Now, just a few weeks after tiny, early Raptorex kriegsteini was unveiled, a new wrench has been thrown into the family tree of the tyrannosaurs. The new Alioramus altai--a horned, long-snouted, gracile cousin of Tyrannosaurus rex--shared the same environment with larger, predatory relatives. A paper published this week in the Proceedings of the National Academy of Sciences describes this exceptionally well-preserved fossil, shedding light on a previously poorly understood genus of tyrannosaurs and describing a new suite of adaptations for meat eating.
"This spectacular fossil tells us that there is a lot more anatomical and ecological variety in tyrannosaurs than we previously thought," says Stephen Brusatte, a graduate student affiliated with the American Museum of Natural History. "Not all tyrannosaurs were megapredators adapted for stalking and dismembering large prey. Some tyrannosaurs were small and slender. Compared to Tyrannosaurus, this new animal is like a ballerina."
Mark Norell, Chair of the Division of Paleontology at the Museum, agrees. "We now have evidence of two very different tyrannosaurs that lived in Asia at the same time and place--just like today, where lions and cheetahs live in the same area but look dissimilar and exploit their environment differently."
Tyrannosaurs are bipedal predators that lived at the end of the Cretaceous (from 85 million years to approximately 65 million years ago) is currently known from several groups of fossils. One subfamily from North America includes Albertosaurus and Gorgosaurus, while the other subfamily bridges Asia and North America and includes Tyranosaurus, Tarbosaurus, and Alioramus. Both T. rex and Tarbosaurus are remarkably similar, even though they lived on different continents; both were predators with massive jaws and thick teeth that could crunch through bones. In fact, bite marks have been found on some fossils that were prey. Until now, Alioramus was known only from fragmentary fossils that were briefly described decades ago by a Russian paleontologist, and it has long been debated whether Alioramus was a proper tyrannosaur, a more primitive cousin, or perhaps a juvenile Tarbosaurus.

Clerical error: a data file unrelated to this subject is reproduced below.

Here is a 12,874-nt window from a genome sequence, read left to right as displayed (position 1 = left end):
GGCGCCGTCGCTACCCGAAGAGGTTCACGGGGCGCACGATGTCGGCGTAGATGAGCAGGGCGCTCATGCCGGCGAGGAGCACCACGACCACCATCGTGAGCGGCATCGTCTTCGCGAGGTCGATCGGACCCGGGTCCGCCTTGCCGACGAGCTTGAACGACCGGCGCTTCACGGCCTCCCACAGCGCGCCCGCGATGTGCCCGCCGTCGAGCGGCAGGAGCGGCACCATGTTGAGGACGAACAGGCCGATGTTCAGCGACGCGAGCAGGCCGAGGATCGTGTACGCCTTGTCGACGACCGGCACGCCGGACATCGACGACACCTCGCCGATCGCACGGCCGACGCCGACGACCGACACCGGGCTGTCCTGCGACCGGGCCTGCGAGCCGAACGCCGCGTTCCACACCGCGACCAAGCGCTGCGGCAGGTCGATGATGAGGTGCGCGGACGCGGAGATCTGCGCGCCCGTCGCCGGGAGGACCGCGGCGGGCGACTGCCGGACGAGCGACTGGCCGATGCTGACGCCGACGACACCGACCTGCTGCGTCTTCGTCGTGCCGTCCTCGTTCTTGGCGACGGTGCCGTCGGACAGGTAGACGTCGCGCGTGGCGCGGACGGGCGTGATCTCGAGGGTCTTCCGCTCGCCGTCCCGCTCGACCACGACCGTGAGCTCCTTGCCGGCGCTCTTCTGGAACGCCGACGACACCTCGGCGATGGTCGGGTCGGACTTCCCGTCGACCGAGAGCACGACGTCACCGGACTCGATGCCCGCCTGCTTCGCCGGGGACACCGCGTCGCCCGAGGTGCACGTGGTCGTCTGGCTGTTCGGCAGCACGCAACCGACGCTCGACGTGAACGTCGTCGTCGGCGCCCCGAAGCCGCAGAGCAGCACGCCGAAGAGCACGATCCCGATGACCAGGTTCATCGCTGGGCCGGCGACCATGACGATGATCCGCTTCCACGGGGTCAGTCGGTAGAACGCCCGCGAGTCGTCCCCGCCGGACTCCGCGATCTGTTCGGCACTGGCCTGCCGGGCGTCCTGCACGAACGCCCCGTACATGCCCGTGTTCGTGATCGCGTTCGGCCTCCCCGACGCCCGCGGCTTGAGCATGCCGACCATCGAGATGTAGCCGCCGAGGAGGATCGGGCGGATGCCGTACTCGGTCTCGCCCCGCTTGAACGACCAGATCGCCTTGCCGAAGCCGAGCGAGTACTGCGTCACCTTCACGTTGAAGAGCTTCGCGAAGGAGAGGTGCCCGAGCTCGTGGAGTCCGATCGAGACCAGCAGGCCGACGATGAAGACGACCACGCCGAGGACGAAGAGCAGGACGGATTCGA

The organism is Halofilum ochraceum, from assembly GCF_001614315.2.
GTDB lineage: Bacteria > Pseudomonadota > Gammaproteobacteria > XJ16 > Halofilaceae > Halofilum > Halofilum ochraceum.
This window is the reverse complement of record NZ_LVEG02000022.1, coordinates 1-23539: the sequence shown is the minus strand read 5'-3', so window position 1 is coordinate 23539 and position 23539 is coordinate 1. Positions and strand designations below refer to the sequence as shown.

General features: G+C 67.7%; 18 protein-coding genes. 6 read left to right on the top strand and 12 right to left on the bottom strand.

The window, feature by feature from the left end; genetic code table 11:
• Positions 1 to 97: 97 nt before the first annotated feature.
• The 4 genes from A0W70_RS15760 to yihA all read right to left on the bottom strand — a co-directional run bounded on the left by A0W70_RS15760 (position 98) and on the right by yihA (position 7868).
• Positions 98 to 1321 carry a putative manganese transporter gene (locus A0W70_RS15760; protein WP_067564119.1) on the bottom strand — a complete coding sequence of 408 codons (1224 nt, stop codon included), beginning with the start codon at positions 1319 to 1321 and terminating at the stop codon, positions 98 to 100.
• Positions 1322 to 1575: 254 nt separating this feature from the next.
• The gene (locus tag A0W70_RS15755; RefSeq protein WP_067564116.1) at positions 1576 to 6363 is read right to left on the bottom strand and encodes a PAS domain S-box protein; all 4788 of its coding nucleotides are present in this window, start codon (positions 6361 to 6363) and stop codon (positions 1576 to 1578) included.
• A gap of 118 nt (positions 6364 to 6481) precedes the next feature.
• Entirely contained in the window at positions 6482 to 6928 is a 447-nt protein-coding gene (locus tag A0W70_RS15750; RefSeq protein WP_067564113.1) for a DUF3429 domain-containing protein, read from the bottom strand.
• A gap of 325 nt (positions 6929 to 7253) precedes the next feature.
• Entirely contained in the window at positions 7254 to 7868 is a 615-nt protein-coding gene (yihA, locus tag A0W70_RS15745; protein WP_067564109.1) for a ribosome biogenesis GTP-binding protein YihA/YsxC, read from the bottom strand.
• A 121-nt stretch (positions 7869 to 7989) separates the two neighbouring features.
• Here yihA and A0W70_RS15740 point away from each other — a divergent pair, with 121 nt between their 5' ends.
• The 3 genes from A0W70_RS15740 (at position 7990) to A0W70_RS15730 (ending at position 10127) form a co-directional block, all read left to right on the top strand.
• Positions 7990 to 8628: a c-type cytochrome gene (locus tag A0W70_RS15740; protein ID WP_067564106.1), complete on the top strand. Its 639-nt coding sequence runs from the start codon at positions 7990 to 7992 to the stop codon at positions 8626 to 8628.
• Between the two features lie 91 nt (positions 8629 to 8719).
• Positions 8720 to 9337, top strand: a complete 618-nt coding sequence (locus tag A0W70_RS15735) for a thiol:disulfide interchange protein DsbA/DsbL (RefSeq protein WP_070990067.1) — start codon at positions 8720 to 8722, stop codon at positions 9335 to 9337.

The new specimen and species, A. altai, was found on a 2001 Museum expedition to the Gobi Desert of Mongolia led by Norell and Michael Novacek. In fact, it was found at the same site as a Tarbosaurus fossil. But although its skeleton is anatomically similar to this larger relative, A. altai is half the size; the reconstructed size is about 369 kilograms, or 810 pounds. It is the skull that is dramatically different from close relatives. Although this dinosaur was carnivorous, the teeth are slender, the skull has small and weak muscle attachments, and the skull has a long snout with eight horns that were probably about five inches in length, features never seen in a tyrannosaur before.
Analysis of the braincase, though, ties the new species closely to tyrannosaurs. CT scans of the brain by co-author Gabe Bever, also of the Museum, show the large air sacks, huge olfactory bulbs, and the small inner ear expected for a tyrannosaur. Another co-author, Gregory Erickson, of Florida State University, analyzed the microstructure of the bone to determine that this animal died as a nine year old, essentially a teenager at 85% of its adult size.
"This fossil reveals an entirely new body type among tyrannosaurs, a group we thought we understood pretty well," says Norell. "The different body forms probably allowed Alioramus and Tarbosaurus to coexist."
Brusatte agrees, "A. altai probably fed differently from its larger cousin, going for smaller prey because it could not crunch through bone like its larger relatives."
In addition to Brusatte, Norell, Erickson, and Bever, Thomas Carr of Carthage College in Wisconsin was an author on this PNAS paper. The National Science Foundation supported this research through several different grants.